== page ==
Bulls

Should Bulls worry about Heat's new secret weapon?

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Should Bulls worry about Heat's new secret weapon?

SAN FRANCISCO - Literally across an entire country from Northern California, where the Bulls are currently licking their wounds from Monday night's shocking loss to Golden State, perhaps the most disturbing threat to the chances of Chicago returning to the NBA Finals (let alone a parade down Michigan Ave.) may have emerged Tuesday evening in South Florida: Norris Cole.

Yes, the season is still very young and it might be a stretch to anoint the rookie out of Cleveland State -- though Heat fans serenaded the diminutive point guard, technically the Bulls' original 2011 first-round draft pick, with chants of "M-V-P" -- the next big thing based on a single performance, but what Cole brings to the table can't be ignored. Already appearing to be a potential upgrade from incumbent starter Mario Chalmers, Cole's speed, athleticism, moxie, surprising maturity and maybe most importantly, ability to knock down jumpers, were the difference for the Heat in fending off the Celtics (after surrendering a huge lead) Tuesday.

With head coach Erik Spoelstra reportedly adopting elements of the University of Oregon football team's warp-speed offense, Cole -- along with rugged backup power forward Udonis Haslem -- is a perfect complement to agile, finesse big man Chris Bosh and those two monster athletes Miami has on the wing. In fact, both Dwyane Wade and LeBron James deferred to Cole late against Boston, and with no hesitation, the rookie took over ballhandling duties (matched up with the likes of defensive-minded All-Star point guard Rajon Rondo) and rained in outside jumpers, scoring 14 of his 20 points in a taut fourth quarter, fending off a furious Celtics comeback.

I first became aware of Norris the summer before his senior year at Cleveland State, when he came to Chicago for one of the Nike Skills Academies camps. While pitted against more-ballyhooed peers like Duke All-American Nolan Smith, the little-known prospect wowed the NBA scouts in attendance with his explosiveness and fearlessness, giving him some buzz heading into his final college campaign.

Cole took full advantage of the increased attention, winning Horizon League (the same conference of back-to-back national runner-up Butler, as well as Chicago's own Loyola and UIC) MVP honors and even getting a piece of the national spotlight after a ridiculous 41-point, 20-rebound, nine-assist performance in one game. Still, when draft day came around, some skeptics wondered if, after dominating mid-major competition, whether his lack of size would negate his effectiveness on the next level, if he could make the transition into a traditional point guard and could he consistently hit shots from NBA three-point range.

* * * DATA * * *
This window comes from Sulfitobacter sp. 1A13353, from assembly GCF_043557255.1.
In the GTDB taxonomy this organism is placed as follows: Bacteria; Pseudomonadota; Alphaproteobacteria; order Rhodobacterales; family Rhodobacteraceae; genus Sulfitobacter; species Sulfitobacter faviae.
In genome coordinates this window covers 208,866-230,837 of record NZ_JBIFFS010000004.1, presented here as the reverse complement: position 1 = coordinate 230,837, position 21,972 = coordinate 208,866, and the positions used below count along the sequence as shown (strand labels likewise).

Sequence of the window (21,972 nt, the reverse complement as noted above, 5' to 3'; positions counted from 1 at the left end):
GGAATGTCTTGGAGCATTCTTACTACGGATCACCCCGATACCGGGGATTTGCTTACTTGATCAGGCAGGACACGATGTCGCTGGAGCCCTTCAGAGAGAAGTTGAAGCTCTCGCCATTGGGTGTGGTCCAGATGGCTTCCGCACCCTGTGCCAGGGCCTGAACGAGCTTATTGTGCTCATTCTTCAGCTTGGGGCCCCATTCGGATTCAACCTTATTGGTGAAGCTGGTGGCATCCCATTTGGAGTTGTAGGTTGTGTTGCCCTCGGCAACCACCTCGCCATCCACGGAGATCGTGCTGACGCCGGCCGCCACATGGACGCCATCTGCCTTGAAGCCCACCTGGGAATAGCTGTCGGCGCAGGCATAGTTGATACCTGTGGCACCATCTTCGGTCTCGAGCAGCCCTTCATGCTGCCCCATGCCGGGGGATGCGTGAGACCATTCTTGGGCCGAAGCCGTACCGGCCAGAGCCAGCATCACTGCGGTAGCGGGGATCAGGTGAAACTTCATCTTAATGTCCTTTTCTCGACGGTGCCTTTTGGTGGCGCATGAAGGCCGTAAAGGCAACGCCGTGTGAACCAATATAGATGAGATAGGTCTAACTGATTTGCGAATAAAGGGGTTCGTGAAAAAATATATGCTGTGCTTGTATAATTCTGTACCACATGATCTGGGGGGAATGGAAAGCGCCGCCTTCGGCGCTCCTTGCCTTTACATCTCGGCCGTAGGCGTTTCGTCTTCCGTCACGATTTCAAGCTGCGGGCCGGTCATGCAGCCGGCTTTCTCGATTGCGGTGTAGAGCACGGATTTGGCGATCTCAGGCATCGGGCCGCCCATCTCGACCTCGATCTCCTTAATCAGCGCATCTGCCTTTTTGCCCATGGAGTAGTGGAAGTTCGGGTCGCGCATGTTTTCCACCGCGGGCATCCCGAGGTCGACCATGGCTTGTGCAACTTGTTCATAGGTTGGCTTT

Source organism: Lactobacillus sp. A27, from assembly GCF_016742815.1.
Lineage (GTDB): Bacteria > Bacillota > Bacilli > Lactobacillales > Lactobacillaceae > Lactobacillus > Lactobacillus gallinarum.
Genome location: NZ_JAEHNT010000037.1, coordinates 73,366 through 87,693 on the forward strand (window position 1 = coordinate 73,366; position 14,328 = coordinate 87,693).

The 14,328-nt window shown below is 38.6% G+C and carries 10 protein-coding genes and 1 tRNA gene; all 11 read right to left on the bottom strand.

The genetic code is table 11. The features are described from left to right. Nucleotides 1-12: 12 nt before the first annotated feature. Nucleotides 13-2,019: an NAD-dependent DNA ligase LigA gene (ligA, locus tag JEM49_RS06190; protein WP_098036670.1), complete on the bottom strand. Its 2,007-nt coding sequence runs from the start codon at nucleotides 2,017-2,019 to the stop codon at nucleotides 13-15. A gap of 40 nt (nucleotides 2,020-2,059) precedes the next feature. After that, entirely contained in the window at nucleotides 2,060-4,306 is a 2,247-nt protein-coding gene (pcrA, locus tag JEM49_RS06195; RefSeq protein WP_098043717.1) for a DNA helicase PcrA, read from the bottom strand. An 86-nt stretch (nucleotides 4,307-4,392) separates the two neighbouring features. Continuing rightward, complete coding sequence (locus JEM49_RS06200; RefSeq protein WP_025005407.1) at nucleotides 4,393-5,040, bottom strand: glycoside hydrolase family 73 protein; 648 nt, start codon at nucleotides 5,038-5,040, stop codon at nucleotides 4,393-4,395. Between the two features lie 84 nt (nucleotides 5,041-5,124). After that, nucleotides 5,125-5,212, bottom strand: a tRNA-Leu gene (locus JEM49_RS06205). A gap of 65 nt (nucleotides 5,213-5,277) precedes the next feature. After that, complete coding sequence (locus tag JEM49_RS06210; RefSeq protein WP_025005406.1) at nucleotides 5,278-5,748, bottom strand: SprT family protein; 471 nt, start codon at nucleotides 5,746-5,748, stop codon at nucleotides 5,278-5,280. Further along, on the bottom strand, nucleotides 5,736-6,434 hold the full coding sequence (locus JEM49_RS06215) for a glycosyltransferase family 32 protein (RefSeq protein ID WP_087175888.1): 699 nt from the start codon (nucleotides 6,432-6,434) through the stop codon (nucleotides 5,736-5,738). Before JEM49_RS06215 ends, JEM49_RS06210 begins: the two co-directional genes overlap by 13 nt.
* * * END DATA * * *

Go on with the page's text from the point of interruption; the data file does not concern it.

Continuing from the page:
So far, Cole has answered all of the above and then some, and judging from his even-keeled demeanor down the stretch of his second professional game, justified the trust his star teammates showed they had in him. Now, the pecking order won't be reconfigured to put the rookie ahead of James and Wade or even Bosh, but all of a sudden, coupled with the addition of veteran Shane Battier, still one of the league's better "three-and-D" players, and the low-risk, high-reward Eddy Curry experiment, the Heat are quietly a lot more multi-faceted than a year ago.

And by the way, Bulls fans who read this and saw Cole's Tuesday-night outburst, don't be mad at the front office for not holding onto him. It's not like there's a lot of playing time behind Derrick Rose or a need at the position (maybe not in two seasons, but right now, for his role on the Bulls, C.J. Watson is better than any rookie point guard, including Cole and No. 1 overall pick Kyrie Irving) and privately, team management is absolutely ecstatic about skilled face-up power forward Nikola Mirotic, who is currently tearing up Spain's high-level ACB league and whom they believe can be an immediate-impact player and possible starter upon arrival in Chicago.

But Cole does affect the Bulls, assuming they have to tangle with the Heat in the playoffs again, in this way: Wade and James no longer have to be Miami's only primary ballhandler (Chalmers is more of a spot-up shooter and occasional slasher, though he's bigger than Cole) and their defense just got even faster, if a bit smaller. Not that Cole is prepared to take on the league's reigning MVP head on, but top Heat executive Pat Riley adding more ammunition -- people around the league weren't unaware of Cole, but with the lockout, no summer league and an abbreviated preseason, the former mid-major star remained an unproven commodity -- to already-loaded Miami is something that, even this early in the season, should have the Bulls' attention.

'Underdog' Tyler Ulis will fit in just fine with these Bulls

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USA TODAY

'Underdog' Tyler Ulis will fit in just fine with these Bulls

It's been a whirlwind of a summer for point guard Tyler Ulis, but he finally feels like he's found a home. Literally.

The 5-foot-9 point guard was cut by the Suns in late June, latched on with a training camp invite by the Warriors and was subsequently waived on Friday. It was then that Ulis, working out in California, received a call from his agent. He had been claimed on waivers by the Chicago Bulls. His hometown Bulls.

"I grew up watching (the Bulls)," he said after his first practice on Tuesday. "Growing up in this city, you always want to be a Bull and you’re always willing and hoping that you’ll be here one day...I'm home now. It's a lot of fun and I'm looking forward to it."

Ulis is back in Chicago for the first time since he was breaking records for Marian Catholic High School. Ulis became a five-star recruit for the Spartans and in 2014 signed on as the next point guard in the long line of successful floor generals under John Calipari and Kentucky.

Ulis backed up the Harrison twins, Andrew and Aaron, as a freshman but saw his role increase as a sophomore. He blossomed, earning Player of the Year and Defensive Player of the Year honors in the SEC. Only Anthony Davis had ever earned both honors in a single season.